Insider

House Democrats unveil plan to raise taxes on Amazon, Microsoft, and other wealthy corporations and Americans making over $5 million

The House Ways and Means's plans to hike corporate taxes to 26.5% and capital gains to 25% are all more modest than Biden's original proposals. ...
Richard Neal Nancy Pelosi
House Ways and Means Chair Richard Neal and House Speaker Nancy Pelosi.

  • House Democrats unveiled their plan to raise taxes on the wealthiest Americans and corporations.
  • It includes a 3% surtax on Americans making over $5 million and a corporate tax hike to 26.5%.
  • A capital gains tax rate increase to 25% is also included. They're all smaller than what Biden proposed.
  • See more stories on Insider's business page.

As debate on Democrats' $3.5 trillion social spending bill moves forward, House Democrats just unveiled a plan to raise taxes on the wealthiest corporations and wealthiest Americans that would raise $2.9 trillion in revenue.

On Monday, the House Ways and Means Committee released a draft of its tax proposals for the reconciliation bill. It includes a 3% surtax on individuals with incomes over $5 million, similar to ideas Massachusetts Sen. Elizabeth Warren has been pushing for years. Warren's Ultra-Millionaire Tax Act would place a 2% tax on households with a net worth of $50 million to $1 billion, but that is unlike the Ways and Means draft because it would assess net worth, whereas the draft proposes a tax on incomes. That's a key difference in it being an arguably unconstitutional "wealth tax."

Also, while the committee's plan aligns with Biden's goals to ensure the wealthy pay their fair share, it differs from his proposals in three key ways:

  1. A corporate tax hike to 26.5% that would only apply to firms earning more than $5 million, like Amazon and Microsoft, and smaller businesses, with "incomes" below $400,000, would see their rate fall to 18%;
  2. An increase on the capital gains rate – which taxes profits from assets like stocks and bonds – from around 20% to 25%;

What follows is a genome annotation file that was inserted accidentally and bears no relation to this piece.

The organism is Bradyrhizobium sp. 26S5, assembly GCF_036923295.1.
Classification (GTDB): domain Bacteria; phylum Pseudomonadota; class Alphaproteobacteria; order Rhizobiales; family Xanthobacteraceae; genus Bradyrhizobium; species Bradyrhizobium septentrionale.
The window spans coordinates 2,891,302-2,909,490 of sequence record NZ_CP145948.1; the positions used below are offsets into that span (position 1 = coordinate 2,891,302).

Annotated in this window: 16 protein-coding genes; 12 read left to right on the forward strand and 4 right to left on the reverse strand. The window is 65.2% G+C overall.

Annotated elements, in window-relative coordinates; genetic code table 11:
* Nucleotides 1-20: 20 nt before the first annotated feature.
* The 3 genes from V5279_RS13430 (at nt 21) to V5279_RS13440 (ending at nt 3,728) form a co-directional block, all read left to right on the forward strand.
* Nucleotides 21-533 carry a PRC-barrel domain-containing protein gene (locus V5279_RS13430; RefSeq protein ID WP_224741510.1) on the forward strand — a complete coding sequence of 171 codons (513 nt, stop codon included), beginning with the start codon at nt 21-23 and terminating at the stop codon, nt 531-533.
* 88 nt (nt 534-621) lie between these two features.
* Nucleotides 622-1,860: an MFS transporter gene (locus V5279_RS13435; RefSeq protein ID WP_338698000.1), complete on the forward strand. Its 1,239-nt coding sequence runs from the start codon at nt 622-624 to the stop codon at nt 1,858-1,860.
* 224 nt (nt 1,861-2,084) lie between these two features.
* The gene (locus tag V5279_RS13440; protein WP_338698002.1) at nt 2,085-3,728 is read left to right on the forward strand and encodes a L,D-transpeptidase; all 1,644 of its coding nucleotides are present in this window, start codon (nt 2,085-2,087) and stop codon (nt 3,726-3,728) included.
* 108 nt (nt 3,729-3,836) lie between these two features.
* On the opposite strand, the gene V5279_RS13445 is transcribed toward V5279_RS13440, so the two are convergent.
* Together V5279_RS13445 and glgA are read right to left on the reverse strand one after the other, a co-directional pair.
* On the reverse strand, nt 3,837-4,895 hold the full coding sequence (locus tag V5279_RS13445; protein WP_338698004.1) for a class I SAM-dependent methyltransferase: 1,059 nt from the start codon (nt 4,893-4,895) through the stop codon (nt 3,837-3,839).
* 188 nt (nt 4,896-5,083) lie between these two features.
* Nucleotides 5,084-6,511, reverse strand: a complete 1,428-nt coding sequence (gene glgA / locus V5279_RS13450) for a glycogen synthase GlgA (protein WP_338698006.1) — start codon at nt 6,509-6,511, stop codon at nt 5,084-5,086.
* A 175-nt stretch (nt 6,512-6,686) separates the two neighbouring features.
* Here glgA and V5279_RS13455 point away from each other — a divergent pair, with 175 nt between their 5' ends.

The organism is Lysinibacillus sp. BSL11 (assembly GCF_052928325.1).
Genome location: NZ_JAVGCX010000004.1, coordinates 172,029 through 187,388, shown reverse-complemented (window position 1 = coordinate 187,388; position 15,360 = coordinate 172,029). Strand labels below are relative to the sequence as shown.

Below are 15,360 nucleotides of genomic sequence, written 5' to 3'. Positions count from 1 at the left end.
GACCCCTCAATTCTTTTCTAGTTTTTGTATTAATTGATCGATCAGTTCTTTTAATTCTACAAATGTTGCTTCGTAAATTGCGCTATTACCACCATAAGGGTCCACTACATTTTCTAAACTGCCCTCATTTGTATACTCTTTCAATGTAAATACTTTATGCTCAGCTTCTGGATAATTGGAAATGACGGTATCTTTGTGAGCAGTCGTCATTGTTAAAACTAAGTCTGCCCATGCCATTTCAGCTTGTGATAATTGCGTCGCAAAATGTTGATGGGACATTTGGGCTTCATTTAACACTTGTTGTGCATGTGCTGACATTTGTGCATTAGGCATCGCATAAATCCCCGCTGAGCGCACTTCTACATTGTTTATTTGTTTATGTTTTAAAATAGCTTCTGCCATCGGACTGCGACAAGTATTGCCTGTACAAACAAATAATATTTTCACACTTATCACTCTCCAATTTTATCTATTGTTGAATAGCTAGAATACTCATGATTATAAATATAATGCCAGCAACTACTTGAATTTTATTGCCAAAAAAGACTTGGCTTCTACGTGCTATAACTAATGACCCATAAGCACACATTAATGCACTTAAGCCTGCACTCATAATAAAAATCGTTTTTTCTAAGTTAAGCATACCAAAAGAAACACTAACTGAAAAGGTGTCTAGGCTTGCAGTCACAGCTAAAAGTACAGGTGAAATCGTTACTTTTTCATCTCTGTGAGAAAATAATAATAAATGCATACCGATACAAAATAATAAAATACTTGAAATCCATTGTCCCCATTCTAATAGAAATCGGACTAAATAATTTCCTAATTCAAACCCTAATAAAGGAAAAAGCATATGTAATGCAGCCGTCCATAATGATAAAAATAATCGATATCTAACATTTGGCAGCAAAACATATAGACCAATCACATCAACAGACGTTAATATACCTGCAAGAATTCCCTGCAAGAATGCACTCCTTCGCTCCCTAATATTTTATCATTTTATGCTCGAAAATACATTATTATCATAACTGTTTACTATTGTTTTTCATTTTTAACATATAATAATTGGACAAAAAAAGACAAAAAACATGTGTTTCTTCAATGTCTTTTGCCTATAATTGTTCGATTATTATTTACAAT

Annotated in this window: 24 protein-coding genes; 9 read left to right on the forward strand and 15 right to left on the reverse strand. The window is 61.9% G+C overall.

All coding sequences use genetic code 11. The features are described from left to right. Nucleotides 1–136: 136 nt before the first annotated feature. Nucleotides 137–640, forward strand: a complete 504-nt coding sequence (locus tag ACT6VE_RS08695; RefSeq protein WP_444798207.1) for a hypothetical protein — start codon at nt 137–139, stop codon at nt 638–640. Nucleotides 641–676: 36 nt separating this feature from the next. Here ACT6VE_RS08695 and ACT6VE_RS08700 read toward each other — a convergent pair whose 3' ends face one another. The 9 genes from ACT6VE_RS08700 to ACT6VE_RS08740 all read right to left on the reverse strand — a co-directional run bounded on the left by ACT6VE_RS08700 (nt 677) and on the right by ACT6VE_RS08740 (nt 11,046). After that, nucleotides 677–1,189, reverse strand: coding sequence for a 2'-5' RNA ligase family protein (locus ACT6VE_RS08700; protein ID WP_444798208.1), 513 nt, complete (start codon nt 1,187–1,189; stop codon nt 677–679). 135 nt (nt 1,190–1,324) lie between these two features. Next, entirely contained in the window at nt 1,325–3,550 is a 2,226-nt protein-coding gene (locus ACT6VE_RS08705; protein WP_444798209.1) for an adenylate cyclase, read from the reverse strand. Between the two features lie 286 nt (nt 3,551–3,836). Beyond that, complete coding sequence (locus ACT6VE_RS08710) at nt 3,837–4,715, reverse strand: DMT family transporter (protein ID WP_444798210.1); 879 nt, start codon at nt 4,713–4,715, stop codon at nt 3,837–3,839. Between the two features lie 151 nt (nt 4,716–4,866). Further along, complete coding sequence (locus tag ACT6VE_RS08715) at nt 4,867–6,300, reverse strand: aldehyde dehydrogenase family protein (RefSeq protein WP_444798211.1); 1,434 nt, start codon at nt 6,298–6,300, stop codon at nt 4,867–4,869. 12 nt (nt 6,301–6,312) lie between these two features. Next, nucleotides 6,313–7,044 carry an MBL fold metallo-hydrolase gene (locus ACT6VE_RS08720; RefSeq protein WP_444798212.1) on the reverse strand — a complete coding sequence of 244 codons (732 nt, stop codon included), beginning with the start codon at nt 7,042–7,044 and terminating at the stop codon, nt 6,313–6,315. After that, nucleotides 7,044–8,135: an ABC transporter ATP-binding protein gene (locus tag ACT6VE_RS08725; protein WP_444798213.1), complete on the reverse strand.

3. And an omission of a capital gains tax at death, which Biden had proposed to tax the unsold assets of wealthy descendant at the owner's death.

Biden proposed a 28% corporate tax hike, along with a plan to nearly double the capital gains tax rate to as high as 43.4%. However, the Democrats' increase targets a wider group and spares those earning below $400,000, aligning with Biden's tax pledge not to raise taxes on the majority of Americans. The White House had previously said a capital gains hike would only apply to individuals making over $1 million a year.

Another key element in the Ways and Means draft is an increase of the top individual tax rate from 37% to 39.6% on Americans who individually earn over $400,000. For the most part, this aligns closely with Biden's plans, but he had proposed raising the top rate for households earning over $400,000, meaning it would have hit couples that individually earned $200,000 or so. The new policy would also increase the top rate for married couples who earn over $450,000 jointly, starting in 2022.

The committee will continue marking up these proposals on Tuesday.

"We seek to help families better afford essentials with the continuation of the expanded Child Tax Credit and investments that will lower the cost of prescriptions and health insurance premiums," Ways and Means Committee Chair Richard Neal said in a statement. "And we can do all this while responsibly funding our plans."

Given that these proposals are more modest that what Biden wanted, they may face an easier path getting approval from moderate Democrats like Sen. Joe Manchin, although on a Sunday TV appearance he seemed to favor raising between just $1 trillion and $1.5 trillion in revenue from tax increases.

The richest corporations likely won't approve of any plan that entails a tax hike – they're lobbying Congress to get those hikes removed from the reconciliation bill altogether.

Biden has not yet commented on the Democrats' tax proposals, and the House will continue debate on elements of the reconciliation bill this week.

Read the original article on Business Insider

Leave a Reply

%d bloggers like this: